From the foregoing, it will be appreciated that the above disclosed methods, apparatus and articles of manufacture have been disclosed that reduce the possibility that cluster resources will be mismanaged due to system user inexperience and/or due to burdens associated with numerous cluster resource configuration parameter management details. In particular, because examples disclosed herein evaluate specific workload details in connection with specific cluster resource details, system users are less likely to incorrectly set cluster resource parameter values and/or apply one or more settings that result in reduced cluster performance efficiency. Additionally, examples disclosed herein permit system users to appreciate the effects of one or more changes to customized cluster resource parameters and/or workload settings by revealing performance results with snapshot data.

Although certain example methods, apparatus and articles of manufacture have been disclosed herein, the scope of coverage of this patent is not limited thereto. On the contrary, this patent covers all methods, apparatus and articles of manufacture fairly falling within the scope of the claims of this patent.

Example methods, apparatus, systems and articles of manufacture to improve cluster efficiency are disclosed herein. Further examples and combinations thereof include the following.

Example 1 is an apparatus including a cluster manager to identify cluster resource details to execute a workload, a workload manager to parse the workload to identify services to be executed by cluster resources, and an optimization formula manager to identify service optimization formulas associated with respective ones of the identified services, and improve cluster resource efficiency by generating a cluster formula configuration to calculate cluster parameter values for the cluster resources.

Example 2 includes the apparatus as defined in example 1, further including a request manager to identify a request for cluster resource efficiency in response to receiving the workload.

Example 3 includes the apparatus as defined in example 2, wherein the workload includes a workload edit file having default service values.

Example 4 includes the apparatus as defined in example 3, wherein the optimization formula manager is to calculate operating violations in response to a change to respective ones of the default service values.

Example 5 includes the apparatus as defined in example 1, wherein the cluster resource details include at least one of a number of processing cores or an amount of memory.

Example 6 includes the apparatus as defined in example 1, further including a formula database including the service optimization formulas.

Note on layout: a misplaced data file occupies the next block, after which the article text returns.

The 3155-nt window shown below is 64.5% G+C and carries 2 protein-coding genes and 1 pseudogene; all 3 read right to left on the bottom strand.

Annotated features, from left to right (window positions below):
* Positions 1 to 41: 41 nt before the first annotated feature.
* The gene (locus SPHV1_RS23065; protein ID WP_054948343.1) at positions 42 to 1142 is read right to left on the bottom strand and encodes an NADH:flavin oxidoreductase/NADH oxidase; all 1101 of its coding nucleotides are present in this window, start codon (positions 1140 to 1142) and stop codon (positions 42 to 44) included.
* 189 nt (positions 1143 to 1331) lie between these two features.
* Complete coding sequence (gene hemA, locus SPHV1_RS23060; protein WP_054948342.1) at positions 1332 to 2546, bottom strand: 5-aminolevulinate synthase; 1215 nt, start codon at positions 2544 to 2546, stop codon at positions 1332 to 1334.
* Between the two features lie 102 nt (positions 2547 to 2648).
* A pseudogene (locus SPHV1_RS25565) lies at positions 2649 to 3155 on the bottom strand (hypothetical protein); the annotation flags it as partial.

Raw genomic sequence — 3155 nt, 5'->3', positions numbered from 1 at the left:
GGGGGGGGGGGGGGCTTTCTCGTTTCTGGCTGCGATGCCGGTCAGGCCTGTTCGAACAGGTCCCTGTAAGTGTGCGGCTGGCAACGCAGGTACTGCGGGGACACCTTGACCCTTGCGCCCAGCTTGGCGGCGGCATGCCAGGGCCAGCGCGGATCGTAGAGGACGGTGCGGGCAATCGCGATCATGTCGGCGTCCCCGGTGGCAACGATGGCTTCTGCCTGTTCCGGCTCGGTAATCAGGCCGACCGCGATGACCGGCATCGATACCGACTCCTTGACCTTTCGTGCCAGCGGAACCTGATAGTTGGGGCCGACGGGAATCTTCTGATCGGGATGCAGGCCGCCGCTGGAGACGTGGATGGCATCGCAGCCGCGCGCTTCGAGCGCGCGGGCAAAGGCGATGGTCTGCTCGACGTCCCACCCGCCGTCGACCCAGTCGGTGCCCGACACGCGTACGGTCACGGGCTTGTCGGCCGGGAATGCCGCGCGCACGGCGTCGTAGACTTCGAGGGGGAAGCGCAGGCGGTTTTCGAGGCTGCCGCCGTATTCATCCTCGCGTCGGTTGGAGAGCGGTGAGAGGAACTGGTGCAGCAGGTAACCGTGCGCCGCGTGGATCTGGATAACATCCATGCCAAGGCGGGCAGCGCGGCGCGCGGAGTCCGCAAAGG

Example 7 includes the apparatus as defined in example 1, further including a cluster manager to generate a workload snapshot comparison between a first workload and a second workload.

Example 8 includes the apparatus as defined in example 7, wherein the cluster manager is to identify workload setting differences between the first workload and the second workload.

Example 9 includes the apparatus as defined in example 8, wherein the workload setting differences include at least one of service value settings, added services, or removed services.

Example 10 includes the apparatus as defined in example 7, wherein the cluster manager is to associate the first workload and first performance data of the cluster resources with a first linking identifier.

Example 11 includes the apparatus as defined in example 10, wherein the first linking identifier is to identify the first performance data of the cluster resources at a first time associated with settings of the first workload, and a second linking identifier is to identify second performance data of the cluster resources at a second time associated with settings of the second workload.

Example 12 includes the apparatus as defined in example 10, wherein the first performance data includes at least one of heap size utilization or service memory utilization.

Example 13 is a method to improve cluster efficiency, comprising identifying cluster resource details to execute a workload, parsing the workload to identify services to be executed by cluster resources, identifying service optimization formulas associated with respective ones of the identified services, and improving cluster resource efficiency by generating a cluster formula configuration to calculate cluster parameter values for the cluster resources.

Example 14 includes the method as defined in example 13, further including identifying a request for cluster resource efficiency in response to receiving the workload.

Example 15 includes the method as defined in example 14, wherein the workload includes a workload edit file having default service values.

Example 16 includes the method as defined in example 15, further including calculating operating violations in response to a change to respective ones of the default service values.

Example 17 includes the method as defined in example 13, wherein the cluster resource details include at least one of a number of processing cores or an amount of memory.